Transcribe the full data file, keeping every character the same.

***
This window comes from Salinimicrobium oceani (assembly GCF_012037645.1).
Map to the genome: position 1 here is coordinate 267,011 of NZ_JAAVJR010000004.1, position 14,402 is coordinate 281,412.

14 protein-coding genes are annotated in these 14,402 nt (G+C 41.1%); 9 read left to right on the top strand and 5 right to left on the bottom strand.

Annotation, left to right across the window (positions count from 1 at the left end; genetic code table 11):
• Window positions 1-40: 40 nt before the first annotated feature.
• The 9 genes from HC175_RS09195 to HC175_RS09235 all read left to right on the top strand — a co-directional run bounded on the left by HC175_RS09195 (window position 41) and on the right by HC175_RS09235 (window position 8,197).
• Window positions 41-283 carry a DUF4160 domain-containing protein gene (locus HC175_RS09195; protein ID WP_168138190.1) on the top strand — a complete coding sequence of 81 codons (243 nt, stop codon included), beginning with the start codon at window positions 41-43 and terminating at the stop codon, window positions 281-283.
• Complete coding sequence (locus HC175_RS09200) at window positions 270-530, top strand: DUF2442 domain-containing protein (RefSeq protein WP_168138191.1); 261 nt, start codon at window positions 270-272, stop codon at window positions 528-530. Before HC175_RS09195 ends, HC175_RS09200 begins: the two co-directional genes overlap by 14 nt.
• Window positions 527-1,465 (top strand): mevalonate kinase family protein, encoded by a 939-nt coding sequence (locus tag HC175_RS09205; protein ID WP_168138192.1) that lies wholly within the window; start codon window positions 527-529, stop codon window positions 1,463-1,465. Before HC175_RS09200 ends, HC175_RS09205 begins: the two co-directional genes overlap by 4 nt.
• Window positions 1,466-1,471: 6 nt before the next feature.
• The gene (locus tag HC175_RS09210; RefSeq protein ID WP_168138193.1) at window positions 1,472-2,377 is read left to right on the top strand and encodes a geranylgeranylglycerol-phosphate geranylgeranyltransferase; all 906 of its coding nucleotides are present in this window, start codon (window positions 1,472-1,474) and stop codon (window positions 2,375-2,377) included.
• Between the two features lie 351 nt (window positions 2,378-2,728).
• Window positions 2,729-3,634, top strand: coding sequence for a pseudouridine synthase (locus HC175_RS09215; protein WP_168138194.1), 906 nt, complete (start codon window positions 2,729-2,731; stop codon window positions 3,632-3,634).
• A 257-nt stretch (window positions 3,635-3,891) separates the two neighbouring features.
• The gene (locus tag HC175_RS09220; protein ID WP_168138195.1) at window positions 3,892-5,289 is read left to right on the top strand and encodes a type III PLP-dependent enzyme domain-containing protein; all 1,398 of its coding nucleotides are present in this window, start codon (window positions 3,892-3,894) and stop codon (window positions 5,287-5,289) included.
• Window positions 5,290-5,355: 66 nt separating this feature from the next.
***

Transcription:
This window comes from Salinimicrobium oceani (assembly GCF_012037645.1).
Map to the genome: position 1 here is coordinate 267,011 of NZ_JAAVJR010000004.1, position 14,402 is coordinate 281,412.

14 protein-coding genes are annotated in these 14,402 nt (G+C 41.1%); 9 read left to right on the top strand and 5 right to left on the bottom strand.

Annotation, left to right across the window (positions count from 1 at the left end; genetic code table 11):
• Window positions 1-40: 40 nt before the first annotated feature.
• The 9 genes from HC175_RS09195 to HC175_RS09235 all read left to right on the top strand — a co-directional run bounded on the left by HC175_RS09195 (window position 41) and on the right by HC175_RS09235 (window position 8,197).
• Window positions 41-283 carry a DUF4160 domain-containing protein gene (locus HC175_RS09195; protein ID WP_168138190.1) on the top strand — a complete coding sequence of 81 codons (243 nt, stop codon included), beginning with the start codon at window positions 41-43 and terminating at the stop codon, window positions 281-283.
• Complete coding sequence (locus HC175_RS09200) at window positions 270-530, top strand: DUF2442 domain-containing protein (RefSeq protein WP_168138191.1); 261 nt, start codon at window positions 270-272, stop codon at window positions 528-530. Before HC175_RS09195 ends, HC175_RS09200 begins: the two co-directional genes overlap by 14 nt.
• Window positions 527-1,465 (top strand): mevalonate kinase family protein, encoded by a 939-nt coding sequence (locus tag HC175_RS09205; protein ID WP_168138192.1) that lies wholly within the window; start codon window positions 527-529, stop codon window positions 1,463-1,465. Before HC175_RS09200 ends, HC175_RS09205 begins: the two co-directional genes overlap by 4 nt.
• Window positions 1,466-1,471: 6 nt before the next feature.
• The gene (locus tag HC175_RS09210; RefSeq protein ID WP_168138193.1) at window positions 1,472-2,377 is read left to right on the top strand and encodes a geranylgeranylglycerol-phosphate geranylgeranyltransferase; all 906 of its coding nucleotides are present in this window, start codon (window positions 1,472-1,474) and stop codon (window positions 2,375-2,377) included.
• Between the two features lie 351 nt (window positions 2,378-2,728).
• Window positions 2,729-3,634, top strand: coding sequence for a pseudouridine synthase (locus HC175_RS09215; protein WP_168138194.1), 906 nt, complete (start codon window positions 2,729-2,731; stop codon window positions 3,632-3,634).
• A 257-nt stretch (window positions 3,635-3,891) separates the two neighbouring features.
• The gene (locus tag HC175_RS09220; protein ID WP_168138195.1) at window positions 3,892-5,289 is read left to right on the top strand and encodes a type III PLP-dependent enzyme domain-containing protein; all 1,398 of its coding nucleotides are present in this window, start codon (window positions 3,892-3,894) and stop codon (window positions 5,287-5,289) included.
• Window positions 5,290-5,355: 66 nt separating this feature from the next.